Richards Bay and Table Bay – Sunday, 14th December :
At 17h30, Thursday, 11th December, NSRI Richards Bay duty crew were activated by the Transnet National Ports Authority (TNPA), following a request for assistance from the ski-boat TIN TIN reporting to be making slow progress on only one of her two motors after suspected water contamination of the fuel line to one motor, with 5 people onboard, 2 men and 3 women. Skipper Jacques Oosthuizen, 55, requested NSRI assistance as a precautionary measure.
Richards Bay launched a sea rescue craft and rendezvoused with TIN TIN 5 nautical miles North of the Port of Richards Bay and 1 nautical mile off-shore and escorted the casualty boat to Port without incident.
It appears that while at sea water had flooded over the transom causing water to contaminate a fuel line.
At 11h38, Saturday on 13th December, during routine exercises NSRI Table Bay sea rescue craft were called to an unmanned surf-ski floating off Mouille Point.
A search commenced for any possible person that may be in difficulty in the water and at around the same time a surfer contacted NSRI to say that he had witnessed a man abandoning the surf-ski at sea and swimming towards the shoreline.
The surfer confirmed that he had helped the man to get to shore and to get out of the water at Mouille Point and the man, appearing to not be injured, had left the scene.
NSRI Table Bay recovered the surf-ski, a white Broadbill surf-ski with a blue stripe, and have brought the surf-ski to the NSRI Table Bay sea rescue base, but the owner has failed to make contact with NSRI to recover his surf-ski and he has not alerted authorities of his well being.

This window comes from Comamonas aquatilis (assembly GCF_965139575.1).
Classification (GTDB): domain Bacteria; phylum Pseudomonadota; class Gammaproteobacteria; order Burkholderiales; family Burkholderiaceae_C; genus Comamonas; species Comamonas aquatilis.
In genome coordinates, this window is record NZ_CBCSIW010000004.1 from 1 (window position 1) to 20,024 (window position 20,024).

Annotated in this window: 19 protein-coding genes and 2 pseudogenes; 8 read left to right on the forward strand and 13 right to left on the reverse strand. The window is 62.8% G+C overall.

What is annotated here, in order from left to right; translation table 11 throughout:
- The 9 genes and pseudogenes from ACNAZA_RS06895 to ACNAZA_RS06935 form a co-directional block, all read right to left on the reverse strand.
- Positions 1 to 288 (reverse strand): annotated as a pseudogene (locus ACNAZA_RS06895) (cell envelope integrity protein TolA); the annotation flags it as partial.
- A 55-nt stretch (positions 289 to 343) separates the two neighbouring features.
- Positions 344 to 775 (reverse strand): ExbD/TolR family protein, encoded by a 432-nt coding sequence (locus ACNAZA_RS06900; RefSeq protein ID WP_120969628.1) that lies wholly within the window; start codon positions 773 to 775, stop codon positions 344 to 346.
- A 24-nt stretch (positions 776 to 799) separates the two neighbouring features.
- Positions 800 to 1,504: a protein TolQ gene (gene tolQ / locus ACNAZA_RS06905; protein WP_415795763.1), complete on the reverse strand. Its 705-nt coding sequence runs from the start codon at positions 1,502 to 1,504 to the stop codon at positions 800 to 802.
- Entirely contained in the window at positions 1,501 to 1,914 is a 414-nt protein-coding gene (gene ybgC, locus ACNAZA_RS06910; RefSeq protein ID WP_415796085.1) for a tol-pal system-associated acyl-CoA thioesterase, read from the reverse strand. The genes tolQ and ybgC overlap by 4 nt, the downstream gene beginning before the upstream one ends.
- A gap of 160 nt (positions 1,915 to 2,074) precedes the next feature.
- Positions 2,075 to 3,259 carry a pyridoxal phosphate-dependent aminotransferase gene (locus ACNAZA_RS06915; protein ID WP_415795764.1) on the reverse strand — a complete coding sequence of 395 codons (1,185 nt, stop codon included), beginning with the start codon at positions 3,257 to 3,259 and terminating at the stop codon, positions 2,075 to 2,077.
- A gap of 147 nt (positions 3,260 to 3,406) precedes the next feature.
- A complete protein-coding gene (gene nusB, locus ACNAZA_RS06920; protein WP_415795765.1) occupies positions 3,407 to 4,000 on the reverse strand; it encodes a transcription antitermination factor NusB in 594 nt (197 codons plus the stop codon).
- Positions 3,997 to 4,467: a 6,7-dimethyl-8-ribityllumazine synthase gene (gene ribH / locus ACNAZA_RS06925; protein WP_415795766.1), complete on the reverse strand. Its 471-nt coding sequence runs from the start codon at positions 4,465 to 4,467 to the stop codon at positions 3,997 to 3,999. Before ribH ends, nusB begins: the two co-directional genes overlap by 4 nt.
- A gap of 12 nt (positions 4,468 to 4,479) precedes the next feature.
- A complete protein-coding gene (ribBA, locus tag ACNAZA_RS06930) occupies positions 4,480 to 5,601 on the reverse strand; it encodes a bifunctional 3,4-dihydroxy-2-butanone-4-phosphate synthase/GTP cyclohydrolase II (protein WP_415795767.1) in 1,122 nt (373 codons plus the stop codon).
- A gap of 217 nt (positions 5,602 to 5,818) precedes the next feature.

NSRI urge boaters and paddlers to rather stay with their floating craft, rather than try to swim to shore, and use safety equipment (its recommended to always wear a life-jacket on water and to have red distress flares, a referee whistle, a hand held VHF radio or cell phone in a water tight sleeve, fully charged batteries and the emergency numbers programmed into the phone, a signalling mirror or CD disk – which can be used to reflect sunlight to make it easier to be spotted, a small waterproof torch – practice using your safety equipment prior to launching as you do not want to familiarise yourself with emergency safety equipment for the first time in a real emergency, wear brightly coloured appropriate clothing for the conditions, weather and water temperatures expected, have reflective tape stuck onto the craft and oars, and to always let a responsible person know your departure time, exact route and return time, stick to your plan and if you don’t return on schedule that responsible person should alert sea rescue immediately – the responsible person should have local and National sea rescue emergency numbers programmed into their phone and together formulate an action safety plan to be followed if you do not return as scheduled).
Paddlers are urged to paddle with a buddy system of at least two or more paddlers together.
NSRI urge paddlers to stencil their name and contact numbers on their skis. In this case had it not been for the good presence of mind of the surfer to alert NSRI of the paddlers safety NSRI may well still be searching for a missing paddler.
If you abandon your surfski, boat or kite-board at sea and make it safely to shore please alert NSRI of the situation.
NSRI are appealing to the paddler to contact NSRI, or, anyone who may recognise the surf-ski and who knows who the owner is to contact NSRI.
Pictures of the surf-ski are on the Sea Rescue’s Flickr page.
TO REPORT A SEA RESCUE EMERGENCY DIAL 112 FROM A CELLPHONE
SMS 32287 with your name and a message of support for our Sea Rescue crew